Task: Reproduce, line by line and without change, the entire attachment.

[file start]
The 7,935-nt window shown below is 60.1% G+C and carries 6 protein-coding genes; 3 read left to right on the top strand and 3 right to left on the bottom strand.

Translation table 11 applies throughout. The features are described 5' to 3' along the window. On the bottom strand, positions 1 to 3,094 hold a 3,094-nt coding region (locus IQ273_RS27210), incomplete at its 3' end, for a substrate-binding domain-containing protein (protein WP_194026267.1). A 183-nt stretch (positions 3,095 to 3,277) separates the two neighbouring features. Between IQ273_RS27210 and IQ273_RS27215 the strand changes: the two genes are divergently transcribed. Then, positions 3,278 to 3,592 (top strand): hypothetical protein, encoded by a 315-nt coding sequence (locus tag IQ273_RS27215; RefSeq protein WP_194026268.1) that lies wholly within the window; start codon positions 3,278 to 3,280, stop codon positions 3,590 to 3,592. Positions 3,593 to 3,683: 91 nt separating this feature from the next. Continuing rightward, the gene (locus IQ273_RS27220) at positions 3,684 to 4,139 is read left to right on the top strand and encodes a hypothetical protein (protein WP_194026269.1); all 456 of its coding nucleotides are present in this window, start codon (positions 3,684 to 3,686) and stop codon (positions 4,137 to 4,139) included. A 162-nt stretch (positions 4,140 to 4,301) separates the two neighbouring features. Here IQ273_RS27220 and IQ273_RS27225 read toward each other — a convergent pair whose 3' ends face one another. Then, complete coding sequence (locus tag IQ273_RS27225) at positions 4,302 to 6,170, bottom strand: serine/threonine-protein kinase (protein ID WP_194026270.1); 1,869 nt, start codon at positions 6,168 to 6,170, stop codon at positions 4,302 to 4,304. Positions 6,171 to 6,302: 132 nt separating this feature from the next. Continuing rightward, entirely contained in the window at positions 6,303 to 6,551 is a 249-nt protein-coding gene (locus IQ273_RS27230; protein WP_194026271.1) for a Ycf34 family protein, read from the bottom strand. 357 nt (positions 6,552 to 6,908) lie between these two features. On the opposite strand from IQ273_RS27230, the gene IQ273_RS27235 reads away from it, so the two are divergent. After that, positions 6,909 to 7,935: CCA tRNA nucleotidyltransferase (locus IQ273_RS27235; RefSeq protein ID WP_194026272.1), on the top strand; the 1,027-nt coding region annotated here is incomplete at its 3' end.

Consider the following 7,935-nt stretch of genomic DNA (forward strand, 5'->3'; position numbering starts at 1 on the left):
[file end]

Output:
The 7,935-nt window shown below is 60.1% G+C and carries 6 protein-coding genes; 3 read left to right on the top strand and 3 right to left on the bottom strand.

Translation table 11 applies throughout. The features are described 5' to 3' along the window. On the bottom strand, positions 1 to 3,094 hold a 3,094-nt coding region (locus IQ273_RS27210), incomplete at its 3' end, for a substrate-binding domain-containing protein (protein WP_194026267.1). A 183-nt stretch (positions 3,095 to 3,277) separates the two neighbouring features. Between IQ273_RS27210 and IQ273_RS27215 the strand changes: the two genes are divergently transcribed. Then, positions 3,278 to 3,592 (top strand): hypothetical protein, encoded by a 315-nt coding sequence (locus tag IQ273_RS27215; RefSeq protein WP_194026268.1) that lies wholly within the window; start codon positions 3,278 to 3,280, stop codon positions 3,590 to 3,592. Positions 3,593 to 3,683: 91 nt separating this feature from the next. Continuing rightward, the gene (locus IQ273_RS27220) at positions 3,684 to 4,139 is read left to right on the top strand and encodes a hypothetical protein (protein WP_194026269.1); all 456 of its coding nucleotides are present in this window, start codon (positions 3,684 to 3,686) and stop codon (positions 4,137 to 4,139) included. A 162-nt stretch (positions 4,140 to 4,301) separates the two neighbouring features. Here IQ273_RS27220 and IQ273_RS27225 read toward each other — a convergent pair whose 3' ends face one another. Then, complete coding sequence (locus tag IQ273_RS27225) at positions 4,302 to 6,170, bottom strand: serine/threonine-protein kinase (protein ID WP_194026270.1); 1,869 nt, start codon at positions 6,168 to 6,170, stop codon at positions 4,302 to 4,304. Positions 6,171 to 6,302: 132 nt separating this feature from the next. Continuing rightward, entirely contained in the window at positions 6,303 to 6,551 is a 249-nt protein-coding gene (locus IQ273_RS27230; protein WP_194026271.1) for a Ycf34 family protein, read from the bottom strand. 357 nt (positions 6,552 to 6,908) lie between these two features. On the opposite strand from IQ273_RS27230, the gene IQ273_RS27235 reads away from it, so the two are divergent. After that, positions 6,909 to 7,935: CCA tRNA nucleotidyltransferase (locus IQ273_RS27235; RefSeq protein ID WP_194026272.1), on the top strand; the 1,027-nt coding region annotated here is incomplete at its 3' end.

Consider the following 7,935-nt stretch of genomic DNA (forward strand, 5'->3'; position numbering starts at 1 on the left):